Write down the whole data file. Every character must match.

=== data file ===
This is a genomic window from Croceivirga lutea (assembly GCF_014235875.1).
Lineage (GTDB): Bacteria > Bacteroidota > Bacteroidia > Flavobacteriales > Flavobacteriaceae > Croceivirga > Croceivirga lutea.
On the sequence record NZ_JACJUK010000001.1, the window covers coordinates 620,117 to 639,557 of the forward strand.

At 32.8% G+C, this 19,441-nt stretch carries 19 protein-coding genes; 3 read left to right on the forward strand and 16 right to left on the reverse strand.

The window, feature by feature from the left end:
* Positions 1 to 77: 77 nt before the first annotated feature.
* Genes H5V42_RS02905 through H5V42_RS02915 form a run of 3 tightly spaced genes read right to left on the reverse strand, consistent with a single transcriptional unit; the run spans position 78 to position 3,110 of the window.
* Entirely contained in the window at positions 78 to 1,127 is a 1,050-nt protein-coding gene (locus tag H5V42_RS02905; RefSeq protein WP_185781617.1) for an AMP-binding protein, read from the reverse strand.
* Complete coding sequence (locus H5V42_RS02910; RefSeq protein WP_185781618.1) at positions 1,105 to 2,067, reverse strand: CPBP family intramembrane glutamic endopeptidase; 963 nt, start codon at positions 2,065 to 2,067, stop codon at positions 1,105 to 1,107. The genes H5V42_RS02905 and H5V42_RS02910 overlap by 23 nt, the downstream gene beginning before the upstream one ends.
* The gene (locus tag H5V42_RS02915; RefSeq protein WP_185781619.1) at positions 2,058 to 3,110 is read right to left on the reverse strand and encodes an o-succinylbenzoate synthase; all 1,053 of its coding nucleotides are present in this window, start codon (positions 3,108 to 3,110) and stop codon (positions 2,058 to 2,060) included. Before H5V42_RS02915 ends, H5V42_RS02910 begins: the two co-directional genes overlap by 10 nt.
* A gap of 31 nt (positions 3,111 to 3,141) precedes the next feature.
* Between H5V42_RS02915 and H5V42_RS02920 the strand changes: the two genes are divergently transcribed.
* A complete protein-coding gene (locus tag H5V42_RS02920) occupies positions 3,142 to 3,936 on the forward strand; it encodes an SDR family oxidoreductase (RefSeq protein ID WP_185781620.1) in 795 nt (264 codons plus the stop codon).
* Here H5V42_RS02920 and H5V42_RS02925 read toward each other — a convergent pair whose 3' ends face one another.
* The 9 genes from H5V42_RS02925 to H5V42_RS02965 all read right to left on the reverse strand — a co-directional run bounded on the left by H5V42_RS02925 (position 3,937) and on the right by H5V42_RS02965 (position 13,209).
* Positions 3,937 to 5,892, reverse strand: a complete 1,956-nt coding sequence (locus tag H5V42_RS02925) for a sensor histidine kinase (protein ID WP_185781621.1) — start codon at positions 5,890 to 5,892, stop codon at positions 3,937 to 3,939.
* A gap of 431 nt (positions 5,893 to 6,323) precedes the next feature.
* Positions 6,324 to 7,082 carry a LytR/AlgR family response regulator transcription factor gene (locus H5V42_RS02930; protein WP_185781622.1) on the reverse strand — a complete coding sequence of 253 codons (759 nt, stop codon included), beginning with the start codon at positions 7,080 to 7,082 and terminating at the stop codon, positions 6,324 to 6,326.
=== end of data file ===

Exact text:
This is a genomic window from Croceivirga lutea (assembly GCF_014235875.1).
Lineage (GTDB): Bacteria > Bacteroidota > Bacteroidia > Flavobacteriales > Flavobacteriaceae > Croceivirga > Croceivirga lutea.
On the sequence record NZ_JACJUK010000001.1, the window covers coordinates 620,117 to 639,557 of the forward strand.

At 32.8% G+C, this 19,441-nt stretch carries 19 protein-coding genes; 3 read left to right on the forward strand and 16 right to left on the reverse strand.

The window, feature by feature from the left end:
* Positions 1 to 77: 77 nt before the first annotated feature.
* Genes H5V42_RS02905 through H5V42_RS02915 form a run of 3 tightly spaced genes read right to left on the reverse strand, consistent with a single transcriptional unit; the run spans position 78 to position 3,110 of the window.
* Entirely contained in the window at positions 78 to 1,127 is a 1,050-nt protein-coding gene (locus tag H5V42_RS02905; RefSeq protein WP_185781617.1) for an AMP-binding protein, read from the reverse strand.
* Complete coding sequence (locus H5V42_RS02910; RefSeq protein WP_185781618.1) at positions 1,105 to 2,067, reverse strand: CPBP family intramembrane glutamic endopeptidase; 963 nt, start codon at positions 2,065 to 2,067, stop codon at positions 1,105 to 1,107. The genes H5V42_RS02905 and H5V42_RS02910 overlap by 23 nt, the downstream gene beginning before the upstream one ends.
* The gene (locus tag H5V42_RS02915; RefSeq protein WP_185781619.1) at positions 2,058 to 3,110 is read right to left on the reverse strand and encodes an o-succinylbenzoate synthase; all 1,053 of its coding nucleotides are present in this window, start codon (positions 3,108 to 3,110) and stop codon (positions 2,058 to 2,060) included. Before H5V42_RS02915 ends, H5V42_RS02910 begins: the two co-directional genes overlap by 10 nt.
* A gap of 31 nt (positions 3,111 to 3,141) precedes the next feature.
* Between H5V42_RS02915 and H5V42_RS02920 the strand changes: the two genes are divergently transcribed.
* A complete protein-coding gene (locus tag H5V42_RS02920) occupies positions 3,142 to 3,936 on the forward strand; it encodes an SDR family oxidoreductase (RefSeq protein ID WP_185781620.1) in 795 nt (264 codons plus the stop codon).
* Here H5V42_RS02920 and H5V42_RS02925 read toward each other — a convergent pair whose 3' ends face one another.
* The 9 genes from H5V42_RS02925 to H5V42_RS02965 all read right to left on the reverse strand — a co-directional run bounded on the left by H5V42_RS02925 (position 3,937) and on the right by H5V42_RS02965 (position 13,209).
* Positions 3,937 to 5,892, reverse strand: a complete 1,956-nt coding sequence (locus tag H5V42_RS02925) for a sensor histidine kinase (protein ID WP_185781621.1) — start codon at positions 5,890 to 5,892, stop codon at positions 3,937 to 3,939.
* A gap of 431 nt (positions 5,893 to 6,323) precedes the next feature.
* Positions 6,324 to 7,082 carry a LytR/AlgR family response regulator transcription factor gene (locus H5V42_RS02930; protein WP_185781622.1) on the reverse strand — a complete coding sequence of 253 codons (759 nt, stop codon included), beginning with the start codon at positions 7,080 to 7,082 and terminating at the stop codon, positions 6,324 to 6,326.